This might seem uncontroversial. And in one sense it is – it’s almost impossible to find opponents to the reform, which is backed by renters and property groups alike.
But those same groups agree that, in a crucial respect, the proposed law falls short. It may leave some tenants better protected than others, based purely on who they happen to rent from. Property manager or landlord – should it matter?
On a grey Thursday afternoon in July 2022, about 40 demonstrators gathered at the Bucket Fountain on Cuba Street, Wellington to protest one of New Zealand’s largest and most notorious property management firms.
“Your mouldy houses make us sick – eat shit, Quinovic,” the protesters chanted as they marched toward the head office of a firm that has become the bête noire for critics of the property management industry. Not without reason: Quinovic’s recent scandals include threatening to evict tenants during the first Covid-19 lockdown, deducting money from a dead man’s bond to replace the mattress that he died on, and seeking to evict a heavily pregnant woman because her baby would put the tenancy in breach of its maximum occupancy limit.
In 2018, the firm’s Te Aro franchise attracted controversy for running ads suggesting landlords were financing their tenants’ social lives by charging too little rent. Another advertisement read: “Your tenants may hate us. You will love us.” A year later, the same franchise was caught posting fake positive reviews about itself online.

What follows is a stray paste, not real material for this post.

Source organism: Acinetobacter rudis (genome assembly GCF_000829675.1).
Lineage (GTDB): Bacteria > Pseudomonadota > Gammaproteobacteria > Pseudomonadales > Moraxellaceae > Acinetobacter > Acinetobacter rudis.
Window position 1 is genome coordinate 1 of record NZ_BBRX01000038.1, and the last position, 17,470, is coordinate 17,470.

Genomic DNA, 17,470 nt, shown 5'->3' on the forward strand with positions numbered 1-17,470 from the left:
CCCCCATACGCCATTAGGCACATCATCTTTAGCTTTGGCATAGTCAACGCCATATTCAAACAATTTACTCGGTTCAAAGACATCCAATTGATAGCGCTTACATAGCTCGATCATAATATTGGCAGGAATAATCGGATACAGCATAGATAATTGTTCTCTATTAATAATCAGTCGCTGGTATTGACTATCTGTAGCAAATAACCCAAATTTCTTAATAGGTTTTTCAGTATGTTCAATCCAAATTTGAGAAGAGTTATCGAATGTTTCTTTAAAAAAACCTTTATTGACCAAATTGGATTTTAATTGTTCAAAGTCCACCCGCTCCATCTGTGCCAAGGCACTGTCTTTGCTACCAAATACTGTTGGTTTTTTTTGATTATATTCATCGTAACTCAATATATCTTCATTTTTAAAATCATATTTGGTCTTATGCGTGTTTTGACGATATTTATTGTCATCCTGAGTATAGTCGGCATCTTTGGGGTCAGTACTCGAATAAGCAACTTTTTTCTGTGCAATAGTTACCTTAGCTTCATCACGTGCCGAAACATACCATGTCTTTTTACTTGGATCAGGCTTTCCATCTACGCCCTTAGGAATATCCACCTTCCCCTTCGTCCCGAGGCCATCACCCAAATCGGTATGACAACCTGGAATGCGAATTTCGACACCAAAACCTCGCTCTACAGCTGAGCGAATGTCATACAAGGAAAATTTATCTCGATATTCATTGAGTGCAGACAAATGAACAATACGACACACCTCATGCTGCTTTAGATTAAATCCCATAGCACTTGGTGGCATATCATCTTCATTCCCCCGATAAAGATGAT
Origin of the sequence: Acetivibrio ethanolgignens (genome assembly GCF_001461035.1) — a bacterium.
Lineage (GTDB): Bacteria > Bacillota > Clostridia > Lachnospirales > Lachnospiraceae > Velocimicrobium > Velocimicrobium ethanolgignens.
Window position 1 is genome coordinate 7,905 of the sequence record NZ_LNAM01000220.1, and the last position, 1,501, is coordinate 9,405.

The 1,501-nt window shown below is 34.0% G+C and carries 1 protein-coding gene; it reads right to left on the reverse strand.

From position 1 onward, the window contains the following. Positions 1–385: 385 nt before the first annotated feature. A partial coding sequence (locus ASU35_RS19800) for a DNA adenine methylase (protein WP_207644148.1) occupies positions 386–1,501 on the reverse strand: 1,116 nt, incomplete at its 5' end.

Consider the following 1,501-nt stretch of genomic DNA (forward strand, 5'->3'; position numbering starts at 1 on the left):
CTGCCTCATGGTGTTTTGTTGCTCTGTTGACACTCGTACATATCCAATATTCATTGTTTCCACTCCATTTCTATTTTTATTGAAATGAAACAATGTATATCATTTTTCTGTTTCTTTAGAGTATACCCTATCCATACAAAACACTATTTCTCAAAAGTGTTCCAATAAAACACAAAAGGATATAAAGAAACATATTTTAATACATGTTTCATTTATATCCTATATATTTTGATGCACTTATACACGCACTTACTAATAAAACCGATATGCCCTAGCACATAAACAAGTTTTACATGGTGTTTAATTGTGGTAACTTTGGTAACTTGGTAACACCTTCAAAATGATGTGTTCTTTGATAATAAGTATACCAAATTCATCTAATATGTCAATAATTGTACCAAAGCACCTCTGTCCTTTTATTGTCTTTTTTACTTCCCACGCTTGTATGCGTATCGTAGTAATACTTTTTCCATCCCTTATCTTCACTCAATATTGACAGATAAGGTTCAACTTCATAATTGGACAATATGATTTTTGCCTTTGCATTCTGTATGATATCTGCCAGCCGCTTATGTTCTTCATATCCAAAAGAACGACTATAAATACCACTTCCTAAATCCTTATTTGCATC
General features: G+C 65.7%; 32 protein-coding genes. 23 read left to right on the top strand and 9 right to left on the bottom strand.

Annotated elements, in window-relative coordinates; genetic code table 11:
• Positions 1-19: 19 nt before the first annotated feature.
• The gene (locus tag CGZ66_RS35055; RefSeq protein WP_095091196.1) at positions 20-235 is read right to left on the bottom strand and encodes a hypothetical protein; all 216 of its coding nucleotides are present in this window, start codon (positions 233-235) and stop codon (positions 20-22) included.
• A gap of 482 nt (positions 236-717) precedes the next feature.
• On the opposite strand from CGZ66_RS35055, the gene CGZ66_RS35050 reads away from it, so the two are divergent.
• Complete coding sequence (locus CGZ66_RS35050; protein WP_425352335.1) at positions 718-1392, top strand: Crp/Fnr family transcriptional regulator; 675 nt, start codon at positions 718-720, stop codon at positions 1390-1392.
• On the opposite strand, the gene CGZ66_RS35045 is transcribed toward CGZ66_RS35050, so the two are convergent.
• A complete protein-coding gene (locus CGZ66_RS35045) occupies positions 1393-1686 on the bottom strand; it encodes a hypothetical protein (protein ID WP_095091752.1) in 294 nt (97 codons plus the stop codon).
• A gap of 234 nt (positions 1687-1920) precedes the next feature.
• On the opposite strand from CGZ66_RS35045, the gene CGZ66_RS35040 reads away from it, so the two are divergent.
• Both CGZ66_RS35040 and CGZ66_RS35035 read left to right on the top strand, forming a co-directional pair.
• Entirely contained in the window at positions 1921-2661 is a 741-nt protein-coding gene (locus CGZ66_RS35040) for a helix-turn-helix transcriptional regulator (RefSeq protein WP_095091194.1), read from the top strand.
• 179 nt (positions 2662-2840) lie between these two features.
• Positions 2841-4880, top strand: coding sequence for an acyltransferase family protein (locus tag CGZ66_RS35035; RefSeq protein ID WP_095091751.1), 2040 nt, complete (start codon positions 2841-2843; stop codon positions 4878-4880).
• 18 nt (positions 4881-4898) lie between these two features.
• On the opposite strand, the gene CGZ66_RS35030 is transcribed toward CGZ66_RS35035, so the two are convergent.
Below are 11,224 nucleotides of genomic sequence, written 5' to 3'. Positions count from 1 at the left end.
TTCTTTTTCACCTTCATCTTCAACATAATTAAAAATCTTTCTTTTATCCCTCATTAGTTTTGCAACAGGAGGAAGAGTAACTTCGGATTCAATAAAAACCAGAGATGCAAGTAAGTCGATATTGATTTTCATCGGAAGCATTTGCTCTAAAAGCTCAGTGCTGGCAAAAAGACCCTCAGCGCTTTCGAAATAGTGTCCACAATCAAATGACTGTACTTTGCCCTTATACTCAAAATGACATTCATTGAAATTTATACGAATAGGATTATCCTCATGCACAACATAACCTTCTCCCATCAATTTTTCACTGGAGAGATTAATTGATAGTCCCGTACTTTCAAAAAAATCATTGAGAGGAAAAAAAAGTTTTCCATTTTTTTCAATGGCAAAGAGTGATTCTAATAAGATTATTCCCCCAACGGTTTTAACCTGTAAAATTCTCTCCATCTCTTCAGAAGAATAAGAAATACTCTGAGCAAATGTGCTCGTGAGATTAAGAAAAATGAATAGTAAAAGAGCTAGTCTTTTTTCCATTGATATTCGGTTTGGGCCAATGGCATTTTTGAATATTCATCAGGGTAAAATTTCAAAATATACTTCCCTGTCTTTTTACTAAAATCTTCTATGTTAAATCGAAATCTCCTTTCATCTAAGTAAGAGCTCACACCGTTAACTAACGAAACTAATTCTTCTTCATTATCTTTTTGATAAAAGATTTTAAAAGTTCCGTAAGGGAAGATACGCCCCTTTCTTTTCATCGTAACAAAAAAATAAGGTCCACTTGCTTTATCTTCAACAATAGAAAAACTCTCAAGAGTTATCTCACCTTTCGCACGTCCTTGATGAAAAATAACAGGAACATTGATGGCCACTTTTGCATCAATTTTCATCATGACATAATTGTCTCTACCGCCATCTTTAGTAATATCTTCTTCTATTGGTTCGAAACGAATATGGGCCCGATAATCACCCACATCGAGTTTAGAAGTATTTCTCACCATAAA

But despite Quinovic’s “long-standing reputation”, it is “far from the only offender”, says Tenants’ Action Wellington, which organised the Wellington protests.
As part of this investigation, Consumer NZ has heard from numerous renters reporting excessive flat inspections, failures to undertake repairs, condescending behaviour and varying degrees of incompetence among property managers across the sector.
One renter, Kate, says she “never ever” wants to rent from a property manager again, after it took the threat of legal action to get a “half-ass” response to concerns about a rotting bathroom, trees overhanging the power lines, and excessive moisture.
Another renter, Della, said she paid for a professional cleaner at the end of her tenancy, only to be told she needed to pay for more cleaning by a different company – which the property manager happened to get a commission from. It took the threat of Tenancy Tribunal action to get him to release her bond.
The Tenancy Tribunal is filled with stories like these. In the last financial year, tenants lodged more than 2000 claims against landlords where a property manager was acting, data provided by the Ministry for Business, Innovation and Employment (MBIE) shows.
While no data is available on the outcomes of those claims, a review of decisions from a two-week period reveals instances of property managers failing to repair serious maintenance issues, entering properties without notice and failing to lodge tenants’ bond.